From the moment Cambodian-American lawyer Theary Seng was charged to the day she was convicted, she never had a chance at a fair trial, according to the American Bar Association, which released a report last week calling her case “one of many ongoing attempts by the Cambodian government to suppress dissent.”
Theary Seng was among dozens of critics and opposition figures found guilty as part of a mass trial that concluded on June 14 in Phnom Penh. While protesting against her conviction outside the court, wearing a makeshift Statue of Liberty costume, she was arrested and sent to a prison in Cambodia’s northern Preah Vihear province.
The American Bar Association's Center for Human Rights observed her trial in the Cambodian capital as part of the Clooney Foundation for Justice’s TrialWatch initiative and released its findings in a report on Sept. 16.
“From the outset, the authorities repeatedly violated Ms. Seng’s fair trial rights,” the report said, noting that she was named as part of a long list of defendants accused of incitement, without any specific explanation of what she had done.
She was then denied a lawyer of her own choosing (herself), prevented from obtaining the casefile against her, and questioned before being given access to materials on the charges against her — all in violation of her legal rights, the report said.
“Furthermore, Ms. Seng’s conviction despite the complete lack of evidence regarding the offenses alleged…violated her right to be presumed innocent and indicated that the court hearing her case was neither independent nor impartial,” it said.
Theary Seng was a prominent figure in Cambodia’s human rights circles long before her trial, having spent nearly two decades leading non-profits working on behalf of Khmer Rouge victims and fighting for democratic freedoms in modern Cambodia.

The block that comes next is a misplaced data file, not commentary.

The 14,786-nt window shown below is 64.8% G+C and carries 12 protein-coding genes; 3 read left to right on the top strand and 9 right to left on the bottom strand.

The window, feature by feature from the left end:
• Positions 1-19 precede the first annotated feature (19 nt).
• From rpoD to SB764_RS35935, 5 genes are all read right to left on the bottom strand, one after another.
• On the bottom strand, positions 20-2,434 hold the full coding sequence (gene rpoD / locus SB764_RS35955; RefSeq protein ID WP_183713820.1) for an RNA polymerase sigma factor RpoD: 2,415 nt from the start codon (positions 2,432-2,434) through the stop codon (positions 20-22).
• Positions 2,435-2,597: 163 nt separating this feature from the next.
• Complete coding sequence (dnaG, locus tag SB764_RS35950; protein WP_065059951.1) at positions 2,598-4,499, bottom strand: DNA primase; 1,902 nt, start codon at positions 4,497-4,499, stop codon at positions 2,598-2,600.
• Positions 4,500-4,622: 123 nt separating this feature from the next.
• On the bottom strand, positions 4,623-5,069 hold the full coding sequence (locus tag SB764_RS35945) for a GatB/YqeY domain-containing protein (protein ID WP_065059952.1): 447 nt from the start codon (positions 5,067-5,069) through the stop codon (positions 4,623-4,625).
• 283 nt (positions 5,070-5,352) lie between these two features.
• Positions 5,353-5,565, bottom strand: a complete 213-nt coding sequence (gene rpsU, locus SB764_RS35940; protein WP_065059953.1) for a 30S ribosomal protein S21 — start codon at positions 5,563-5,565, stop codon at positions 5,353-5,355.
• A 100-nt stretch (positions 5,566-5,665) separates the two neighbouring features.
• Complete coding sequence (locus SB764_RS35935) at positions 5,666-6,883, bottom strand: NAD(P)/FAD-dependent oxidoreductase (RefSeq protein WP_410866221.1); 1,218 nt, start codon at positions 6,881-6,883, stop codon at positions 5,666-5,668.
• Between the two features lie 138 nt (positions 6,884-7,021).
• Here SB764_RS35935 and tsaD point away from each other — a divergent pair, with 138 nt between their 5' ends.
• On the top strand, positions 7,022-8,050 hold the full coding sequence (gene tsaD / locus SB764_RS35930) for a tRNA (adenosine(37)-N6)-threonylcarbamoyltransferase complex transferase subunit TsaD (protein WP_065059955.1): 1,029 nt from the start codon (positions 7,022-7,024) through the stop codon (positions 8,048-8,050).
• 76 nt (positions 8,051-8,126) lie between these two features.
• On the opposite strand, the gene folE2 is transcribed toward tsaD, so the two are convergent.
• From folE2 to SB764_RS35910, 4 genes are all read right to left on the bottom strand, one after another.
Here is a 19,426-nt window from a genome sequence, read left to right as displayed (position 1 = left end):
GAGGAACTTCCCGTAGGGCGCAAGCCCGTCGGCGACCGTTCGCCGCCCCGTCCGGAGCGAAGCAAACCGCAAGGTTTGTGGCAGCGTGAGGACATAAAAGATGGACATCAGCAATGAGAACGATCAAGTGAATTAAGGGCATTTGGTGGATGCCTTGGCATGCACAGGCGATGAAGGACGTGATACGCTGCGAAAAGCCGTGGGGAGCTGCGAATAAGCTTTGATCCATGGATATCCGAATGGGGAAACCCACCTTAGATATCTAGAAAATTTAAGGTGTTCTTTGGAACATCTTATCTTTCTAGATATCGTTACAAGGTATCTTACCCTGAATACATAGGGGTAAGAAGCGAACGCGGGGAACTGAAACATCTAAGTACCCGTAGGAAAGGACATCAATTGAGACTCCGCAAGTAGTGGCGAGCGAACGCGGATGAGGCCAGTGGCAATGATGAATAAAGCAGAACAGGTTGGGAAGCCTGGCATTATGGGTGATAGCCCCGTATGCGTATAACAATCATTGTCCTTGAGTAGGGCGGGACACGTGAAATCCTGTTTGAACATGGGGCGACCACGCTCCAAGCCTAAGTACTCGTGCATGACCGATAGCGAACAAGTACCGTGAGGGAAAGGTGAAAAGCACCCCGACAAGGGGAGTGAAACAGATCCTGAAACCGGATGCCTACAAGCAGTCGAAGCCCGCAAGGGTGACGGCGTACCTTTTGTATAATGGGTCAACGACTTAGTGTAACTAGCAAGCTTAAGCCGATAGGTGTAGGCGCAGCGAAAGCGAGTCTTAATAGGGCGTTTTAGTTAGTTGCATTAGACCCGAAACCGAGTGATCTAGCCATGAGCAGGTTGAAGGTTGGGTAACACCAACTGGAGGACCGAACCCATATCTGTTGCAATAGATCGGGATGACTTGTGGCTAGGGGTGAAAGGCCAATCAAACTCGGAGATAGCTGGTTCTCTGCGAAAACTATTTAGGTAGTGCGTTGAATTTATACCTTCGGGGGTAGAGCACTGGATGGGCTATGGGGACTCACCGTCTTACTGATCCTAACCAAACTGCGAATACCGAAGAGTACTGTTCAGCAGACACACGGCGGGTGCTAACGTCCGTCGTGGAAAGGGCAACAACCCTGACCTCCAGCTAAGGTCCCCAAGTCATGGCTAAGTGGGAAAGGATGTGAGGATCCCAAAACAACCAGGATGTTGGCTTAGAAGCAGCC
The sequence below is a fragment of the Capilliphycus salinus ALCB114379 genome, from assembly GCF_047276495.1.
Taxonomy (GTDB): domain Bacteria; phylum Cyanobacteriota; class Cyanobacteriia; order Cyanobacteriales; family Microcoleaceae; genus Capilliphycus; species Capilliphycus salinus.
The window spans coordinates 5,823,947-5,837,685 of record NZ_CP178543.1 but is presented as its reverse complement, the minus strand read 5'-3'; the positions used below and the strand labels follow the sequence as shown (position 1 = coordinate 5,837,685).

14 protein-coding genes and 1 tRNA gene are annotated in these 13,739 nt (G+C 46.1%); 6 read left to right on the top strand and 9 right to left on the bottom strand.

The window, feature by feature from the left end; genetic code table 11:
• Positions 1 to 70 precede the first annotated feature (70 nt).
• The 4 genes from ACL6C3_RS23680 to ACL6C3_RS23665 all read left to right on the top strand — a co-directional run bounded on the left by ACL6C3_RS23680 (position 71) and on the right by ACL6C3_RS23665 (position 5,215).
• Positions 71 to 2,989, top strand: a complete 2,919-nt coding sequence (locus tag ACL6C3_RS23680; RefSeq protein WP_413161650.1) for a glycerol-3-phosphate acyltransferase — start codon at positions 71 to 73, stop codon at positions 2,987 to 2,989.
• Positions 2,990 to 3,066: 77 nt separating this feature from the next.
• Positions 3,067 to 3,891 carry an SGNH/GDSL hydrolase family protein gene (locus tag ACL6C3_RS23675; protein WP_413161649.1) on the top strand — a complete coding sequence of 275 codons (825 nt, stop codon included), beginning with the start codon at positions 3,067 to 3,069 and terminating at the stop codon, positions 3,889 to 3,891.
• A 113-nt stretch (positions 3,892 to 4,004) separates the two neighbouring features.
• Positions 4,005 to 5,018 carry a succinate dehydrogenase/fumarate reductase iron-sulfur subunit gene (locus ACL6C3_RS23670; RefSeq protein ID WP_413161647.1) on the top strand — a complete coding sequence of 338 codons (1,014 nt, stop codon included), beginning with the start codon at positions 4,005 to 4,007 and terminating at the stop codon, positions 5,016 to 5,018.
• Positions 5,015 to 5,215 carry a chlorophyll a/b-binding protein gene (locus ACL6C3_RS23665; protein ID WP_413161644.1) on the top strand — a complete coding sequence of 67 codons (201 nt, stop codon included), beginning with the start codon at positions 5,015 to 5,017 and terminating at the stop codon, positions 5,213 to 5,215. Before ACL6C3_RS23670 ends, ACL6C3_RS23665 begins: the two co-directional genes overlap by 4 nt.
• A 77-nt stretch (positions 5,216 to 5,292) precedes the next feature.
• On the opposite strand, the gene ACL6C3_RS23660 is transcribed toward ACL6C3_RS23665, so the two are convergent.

However, she became a face of resistance to Prime Minister Hun Sen’s government during the hearings that followed her indictment in November 2020. She dressed in outfits ranging from a classical Apsara dancer to bright red gowns, and delivered tirades against what she described as the unfair, unjust and corrupt court system.
Theary Seng’s lawyer in Cambodia, Choung Chou Ngy, has appealed her six-year prison sentence, while international human rights lawyer Jared Genser says he is pressing the U.S. government and United Nations to apply pressure for her release.
The ABA report urged the Appeal Court to immediately overturn Theary Seng’s conviction and free her, while also calling on the Cambodian government to “stop targeting individuals for exercising their right to free expression” and amend the incitement article in the criminal code, which “has been repeatedly used as a tool for repressing dissent.”
Justice Ministry spokesman Chin Malin told VOA Khmer this week that Theary Seng had ample opportunity to select a lawyer and make her case, but instead insisted on representing herself and insulting the judiciary.
“Indeed, she exercised her right to self-defense too much,” he said, adding that her critiques of the system were not an effective criminal defense. “Accusations without a legal basis are not a legal means of assisting defendants in the judicial proceedings of Cambodia, an independent and sovereign state.”